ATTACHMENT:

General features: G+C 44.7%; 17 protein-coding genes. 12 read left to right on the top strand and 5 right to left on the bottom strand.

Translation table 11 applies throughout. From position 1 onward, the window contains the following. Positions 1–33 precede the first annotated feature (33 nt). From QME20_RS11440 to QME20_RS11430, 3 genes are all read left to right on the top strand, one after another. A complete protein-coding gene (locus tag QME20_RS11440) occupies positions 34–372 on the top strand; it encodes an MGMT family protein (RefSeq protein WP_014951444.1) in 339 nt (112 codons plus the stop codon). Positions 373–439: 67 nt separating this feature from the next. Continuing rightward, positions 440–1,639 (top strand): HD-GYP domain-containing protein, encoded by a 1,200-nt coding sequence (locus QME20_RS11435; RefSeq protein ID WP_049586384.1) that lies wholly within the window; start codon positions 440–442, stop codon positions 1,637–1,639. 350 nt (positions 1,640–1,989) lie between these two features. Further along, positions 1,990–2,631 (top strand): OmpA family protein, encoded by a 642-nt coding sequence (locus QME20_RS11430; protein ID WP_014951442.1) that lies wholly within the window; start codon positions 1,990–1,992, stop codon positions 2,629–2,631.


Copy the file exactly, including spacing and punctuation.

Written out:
General features: G+C 44.7%; 17 protein-coding genes. 12 read left to right on the top strand and 5 right to left on the bottom strand.

Translation table 11 applies throughout. From position 1 onward, the window contains the following. Positions 1–33 precede the first annotated feature (33 nt). From QME20_RS11440 to QME20_RS11430, 3 genes are all read left to right on the top strand, one after another. A complete protein-coding gene (locus tag QME20_RS11440) occupies positions 34–372 on the top strand; it encodes an MGMT family protein (RefSeq protein WP_014951444.1) in 339 nt (112 codons plus the stop codon). Positions 373–439: 67 nt separating this feature from the next. Continuing rightward, positions 440–1,639 (top strand): HD-GYP domain-containing protein, encoded by a 1,200-nt coding sequence (locus QME20_RS11435; RefSeq protein ID WP_049586384.1) that lies wholly within the window; start codon positions 440–442, stop codon positions 1,637–1,639. 350 nt (positions 1,640–1,989) lie between these two features. Further along, positions 1,990–2,631 (top strand): OmpA family protein, encoded by a 642-nt coding sequence (locus QME20_RS11430; protein ID WP_014951442.1) that lies wholly within the window; start codon positions 1,990–1,992, stop codon positions 2,629–2,631.